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Malaysians have stepped up to support Zoo Negara, with many making a visit during the long weekend. (NSTP/HAFIZ SOHAIMI)

KUALA LUMPUR: Malaysians have stepped up to support Zoo Negara, with many making a visit during the long weekend.

While some of them were returning to the place after many years, others were bringing their children for the first time.

Many admitted they wanted to “show some love” to the national tourist site after reading about its plight in Friday’s edition of the New Straits Times. The newspaper highlighted the struggles of the zoo in covering the cost of operations and its expansion plan.

Quek Jinn Lin, 36, who brought her whole family to experience the sights and sounds of Zoo Negara, described it as an important institution for Malaysians.

“This is my children’s first visit to the zoo and they are having so much fun watching the birds roaming at the lake. I hope the zoo will continue to be here for future generations,” she said.

Harjeet Singh, 32, came with his wife and niece after reading in the NST about how Zoo Negara desperately needed more visitors and sponsors for its animals, particularly its Malayan tigers.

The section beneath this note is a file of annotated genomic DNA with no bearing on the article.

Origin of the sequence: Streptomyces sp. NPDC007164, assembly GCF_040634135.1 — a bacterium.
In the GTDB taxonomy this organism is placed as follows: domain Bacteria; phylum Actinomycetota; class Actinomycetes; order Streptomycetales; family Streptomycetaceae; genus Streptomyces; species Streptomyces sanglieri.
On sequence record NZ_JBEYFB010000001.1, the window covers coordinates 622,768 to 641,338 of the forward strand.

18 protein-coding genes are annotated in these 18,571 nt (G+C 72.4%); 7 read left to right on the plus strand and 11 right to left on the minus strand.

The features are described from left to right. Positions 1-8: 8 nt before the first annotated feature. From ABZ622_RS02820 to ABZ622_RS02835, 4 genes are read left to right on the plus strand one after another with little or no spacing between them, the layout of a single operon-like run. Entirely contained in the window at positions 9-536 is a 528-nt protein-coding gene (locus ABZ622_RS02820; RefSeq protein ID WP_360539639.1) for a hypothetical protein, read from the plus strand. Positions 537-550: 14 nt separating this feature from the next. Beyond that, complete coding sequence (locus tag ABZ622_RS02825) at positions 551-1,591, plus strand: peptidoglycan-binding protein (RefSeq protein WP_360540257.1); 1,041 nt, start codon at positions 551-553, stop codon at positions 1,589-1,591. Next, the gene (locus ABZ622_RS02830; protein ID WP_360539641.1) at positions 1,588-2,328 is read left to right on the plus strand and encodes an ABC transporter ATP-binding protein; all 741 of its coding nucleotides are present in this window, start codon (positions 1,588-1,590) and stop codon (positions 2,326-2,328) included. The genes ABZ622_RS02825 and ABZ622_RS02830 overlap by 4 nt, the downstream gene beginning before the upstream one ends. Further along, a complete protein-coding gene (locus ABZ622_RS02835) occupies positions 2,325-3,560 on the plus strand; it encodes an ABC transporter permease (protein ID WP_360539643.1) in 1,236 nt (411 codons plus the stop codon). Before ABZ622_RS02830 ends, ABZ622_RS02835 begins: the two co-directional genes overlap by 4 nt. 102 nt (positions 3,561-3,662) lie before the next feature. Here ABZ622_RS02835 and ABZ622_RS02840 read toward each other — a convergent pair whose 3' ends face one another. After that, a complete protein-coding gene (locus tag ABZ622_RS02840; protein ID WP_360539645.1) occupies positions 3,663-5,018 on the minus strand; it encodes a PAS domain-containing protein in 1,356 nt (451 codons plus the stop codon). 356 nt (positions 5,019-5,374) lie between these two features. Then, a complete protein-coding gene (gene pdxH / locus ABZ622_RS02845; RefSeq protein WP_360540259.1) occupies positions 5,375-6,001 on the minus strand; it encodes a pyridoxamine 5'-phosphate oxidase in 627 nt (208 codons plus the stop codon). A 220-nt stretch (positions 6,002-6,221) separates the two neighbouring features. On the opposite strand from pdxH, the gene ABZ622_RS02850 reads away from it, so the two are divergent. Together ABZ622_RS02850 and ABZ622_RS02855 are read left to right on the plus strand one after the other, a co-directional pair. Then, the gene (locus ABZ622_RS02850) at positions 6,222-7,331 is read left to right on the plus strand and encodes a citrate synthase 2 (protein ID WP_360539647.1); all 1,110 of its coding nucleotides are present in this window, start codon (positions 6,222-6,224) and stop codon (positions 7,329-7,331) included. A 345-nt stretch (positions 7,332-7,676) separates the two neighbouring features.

“After reading the article, I said to my wife we should visit the zoo. My niece, who has been here three times before, was delighted and showed us around. This is my first visit to the zoo and it is worth every penny.”

Other visitors, like Jacky Chin, offered some constructive criticism.

Zoo Negara deputy president Rosly @ Rahmat Ahmat Lana with three tiger cubs at the zoo in Kuala Lumpur yesterday. PIC BY HAFIZ SOHAIMI

He said Zoo Negara needed to learn from its past as it had been popular in the 1980s and 1990s due to active promotions and various commercial tie-ups.

“In the 80s and 90s, KFC commercials showed happy kids going to the zoo. There were ice-cream commercials in between children’s shows on Saturday morning that showed kids happily visiting the animals.

“The drop of visitors occurred after these promotional efforts stopped. There was a short burst of publicity when the pandas arrived, but that died down.

“Children nowadays don’t understand the fun of zoos. They don’t know how amazing some animals are,” said Chin.

Liz Yahaya said reducing ticket prices might help attract more visitors, but this should be balanced with more educational programmes at the zoo for adults and children.

Adnin Adnan said the zoo should be promoted as “must visit” in every tourist itinerary.

“Zoo Negara should get cooperation from the Tourism, Arts and Culture Ministry, Keretapi Tanah Melayu Bhd, Malaysia Airlines, AirAsia and tour agencies. They can help promote it as an interesting and must-visit tourist site for locals and foreigners.”

Zoo Negara deputy president Rosly @ Rahmat Ahmat Lana said he was happy with the large crowds of visitors who showed their support during the long weekend.

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